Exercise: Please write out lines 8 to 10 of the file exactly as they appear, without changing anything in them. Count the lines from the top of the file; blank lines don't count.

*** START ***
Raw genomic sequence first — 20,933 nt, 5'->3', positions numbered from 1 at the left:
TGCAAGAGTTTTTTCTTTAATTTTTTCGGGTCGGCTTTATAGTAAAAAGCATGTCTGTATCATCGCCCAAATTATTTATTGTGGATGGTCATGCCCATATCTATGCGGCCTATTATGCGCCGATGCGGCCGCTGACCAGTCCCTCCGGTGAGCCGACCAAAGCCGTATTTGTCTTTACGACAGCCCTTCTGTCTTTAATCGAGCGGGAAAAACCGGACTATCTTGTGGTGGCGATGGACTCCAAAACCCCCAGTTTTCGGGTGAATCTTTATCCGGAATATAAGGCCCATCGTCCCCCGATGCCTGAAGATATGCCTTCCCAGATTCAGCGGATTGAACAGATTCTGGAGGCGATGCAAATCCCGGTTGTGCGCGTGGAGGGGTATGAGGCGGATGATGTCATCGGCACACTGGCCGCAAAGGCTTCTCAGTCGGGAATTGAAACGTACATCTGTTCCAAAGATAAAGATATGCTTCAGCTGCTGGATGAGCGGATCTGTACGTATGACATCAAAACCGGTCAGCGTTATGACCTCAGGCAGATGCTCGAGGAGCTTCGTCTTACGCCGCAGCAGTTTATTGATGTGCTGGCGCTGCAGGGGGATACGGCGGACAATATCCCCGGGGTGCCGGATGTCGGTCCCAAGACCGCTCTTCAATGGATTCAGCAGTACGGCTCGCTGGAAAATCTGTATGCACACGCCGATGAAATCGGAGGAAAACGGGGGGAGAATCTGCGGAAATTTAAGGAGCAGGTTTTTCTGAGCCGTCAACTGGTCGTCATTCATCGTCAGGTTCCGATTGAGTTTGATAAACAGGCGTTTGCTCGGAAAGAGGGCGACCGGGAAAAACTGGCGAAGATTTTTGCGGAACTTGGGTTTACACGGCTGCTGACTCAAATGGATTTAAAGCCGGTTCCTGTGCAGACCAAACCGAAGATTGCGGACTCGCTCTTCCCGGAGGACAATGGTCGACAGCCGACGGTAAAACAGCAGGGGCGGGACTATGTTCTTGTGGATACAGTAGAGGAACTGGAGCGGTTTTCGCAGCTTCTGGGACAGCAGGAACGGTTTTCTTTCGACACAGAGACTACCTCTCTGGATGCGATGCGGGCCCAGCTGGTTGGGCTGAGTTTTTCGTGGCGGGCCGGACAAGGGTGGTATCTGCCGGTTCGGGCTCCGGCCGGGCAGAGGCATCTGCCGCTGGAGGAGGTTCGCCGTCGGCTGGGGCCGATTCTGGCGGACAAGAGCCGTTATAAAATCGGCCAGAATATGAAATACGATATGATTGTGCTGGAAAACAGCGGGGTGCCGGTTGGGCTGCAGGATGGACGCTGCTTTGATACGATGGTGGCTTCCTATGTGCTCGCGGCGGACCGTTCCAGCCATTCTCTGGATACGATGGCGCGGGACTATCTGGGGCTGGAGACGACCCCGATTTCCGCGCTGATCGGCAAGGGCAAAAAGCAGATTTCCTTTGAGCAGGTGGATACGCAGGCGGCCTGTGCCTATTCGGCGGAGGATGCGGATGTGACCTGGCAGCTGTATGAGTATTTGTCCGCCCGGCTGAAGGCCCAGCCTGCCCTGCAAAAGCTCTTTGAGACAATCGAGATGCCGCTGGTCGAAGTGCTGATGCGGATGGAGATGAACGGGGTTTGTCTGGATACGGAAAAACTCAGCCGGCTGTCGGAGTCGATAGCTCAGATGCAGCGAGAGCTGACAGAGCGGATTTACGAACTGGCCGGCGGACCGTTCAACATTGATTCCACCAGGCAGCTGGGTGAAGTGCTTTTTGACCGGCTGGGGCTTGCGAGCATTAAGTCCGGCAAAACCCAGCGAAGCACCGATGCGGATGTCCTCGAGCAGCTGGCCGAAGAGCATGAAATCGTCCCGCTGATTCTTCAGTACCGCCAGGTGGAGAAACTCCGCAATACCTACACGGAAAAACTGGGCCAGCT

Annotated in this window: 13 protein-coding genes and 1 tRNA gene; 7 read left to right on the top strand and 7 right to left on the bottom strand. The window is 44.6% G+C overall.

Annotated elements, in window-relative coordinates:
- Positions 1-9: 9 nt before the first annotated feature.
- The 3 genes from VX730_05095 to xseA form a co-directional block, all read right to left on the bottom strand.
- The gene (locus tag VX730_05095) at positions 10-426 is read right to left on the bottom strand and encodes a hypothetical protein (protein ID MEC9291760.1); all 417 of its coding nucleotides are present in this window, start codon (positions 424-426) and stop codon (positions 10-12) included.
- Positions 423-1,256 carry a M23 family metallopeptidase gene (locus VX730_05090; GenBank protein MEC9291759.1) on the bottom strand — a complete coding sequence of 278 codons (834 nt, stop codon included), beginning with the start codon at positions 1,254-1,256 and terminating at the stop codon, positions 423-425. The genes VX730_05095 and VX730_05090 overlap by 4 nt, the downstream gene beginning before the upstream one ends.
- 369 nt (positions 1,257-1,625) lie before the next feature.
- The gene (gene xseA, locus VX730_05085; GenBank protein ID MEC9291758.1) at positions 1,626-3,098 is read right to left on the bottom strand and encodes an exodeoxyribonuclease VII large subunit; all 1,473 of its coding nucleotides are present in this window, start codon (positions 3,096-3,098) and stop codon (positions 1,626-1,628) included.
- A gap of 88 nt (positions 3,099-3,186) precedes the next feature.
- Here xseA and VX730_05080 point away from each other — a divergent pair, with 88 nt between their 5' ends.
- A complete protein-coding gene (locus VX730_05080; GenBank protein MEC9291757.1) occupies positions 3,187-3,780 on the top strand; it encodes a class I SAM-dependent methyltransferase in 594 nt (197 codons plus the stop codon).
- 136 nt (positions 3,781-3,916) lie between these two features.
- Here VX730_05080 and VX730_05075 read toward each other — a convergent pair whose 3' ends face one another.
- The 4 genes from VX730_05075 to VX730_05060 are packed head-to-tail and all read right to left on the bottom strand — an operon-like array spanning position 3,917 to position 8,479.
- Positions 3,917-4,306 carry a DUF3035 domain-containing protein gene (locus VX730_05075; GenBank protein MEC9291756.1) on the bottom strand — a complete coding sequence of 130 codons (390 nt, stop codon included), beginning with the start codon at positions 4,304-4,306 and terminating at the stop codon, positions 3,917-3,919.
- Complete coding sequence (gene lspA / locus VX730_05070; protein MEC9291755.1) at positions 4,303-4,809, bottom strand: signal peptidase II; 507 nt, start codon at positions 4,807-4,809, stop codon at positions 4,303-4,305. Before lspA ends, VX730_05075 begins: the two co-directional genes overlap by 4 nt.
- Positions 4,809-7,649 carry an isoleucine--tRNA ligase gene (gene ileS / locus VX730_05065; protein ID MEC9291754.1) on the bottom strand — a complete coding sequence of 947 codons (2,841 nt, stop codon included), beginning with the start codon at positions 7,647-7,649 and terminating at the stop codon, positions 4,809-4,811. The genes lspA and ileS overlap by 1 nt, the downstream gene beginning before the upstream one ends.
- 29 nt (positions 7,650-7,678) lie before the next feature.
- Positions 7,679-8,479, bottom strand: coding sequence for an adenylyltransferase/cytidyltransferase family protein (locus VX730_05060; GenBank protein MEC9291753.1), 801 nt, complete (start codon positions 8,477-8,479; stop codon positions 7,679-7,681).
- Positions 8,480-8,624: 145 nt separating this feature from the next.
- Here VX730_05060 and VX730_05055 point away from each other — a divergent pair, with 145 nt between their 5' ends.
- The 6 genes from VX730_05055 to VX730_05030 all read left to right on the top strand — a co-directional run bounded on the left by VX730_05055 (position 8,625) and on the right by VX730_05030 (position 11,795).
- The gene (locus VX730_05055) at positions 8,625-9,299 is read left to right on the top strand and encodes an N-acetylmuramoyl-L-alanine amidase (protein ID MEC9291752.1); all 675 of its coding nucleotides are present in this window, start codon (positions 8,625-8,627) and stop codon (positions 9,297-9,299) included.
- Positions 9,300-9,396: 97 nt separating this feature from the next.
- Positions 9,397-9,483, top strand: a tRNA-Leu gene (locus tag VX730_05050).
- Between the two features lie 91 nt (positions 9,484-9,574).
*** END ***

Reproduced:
- Positions 423-1,256 carry a M23 family metallopeptidase gene (locus VX730_05090; GenBank protein MEC9291759.1) on the bottom strand — a complete coding sequence of 278 codons (834 nt, stop codon included), beginning with the start codon at positions 1,254-1,256 and terminating at the stop codon, positions 423-425. The genes VX730_05095 and VX730_05090 overlap by 4 nt, the downstream gene beginning before the upstream one ends.
- 369 nt (positions 1,257-1,625) lie before the next feature.
- The gene (gene xseA, locus VX730_05085; GenBank protein ID MEC9291758.1) at positions 1,626-3,098 is read right to left on the bottom strand and encodes an exodeoxyribonuclease VII large subunit; all 1,473 of its coding nucleotides are present in this window, start codon (positions 3,096-3,098) and stop codon (positions 1,626-1,628) included.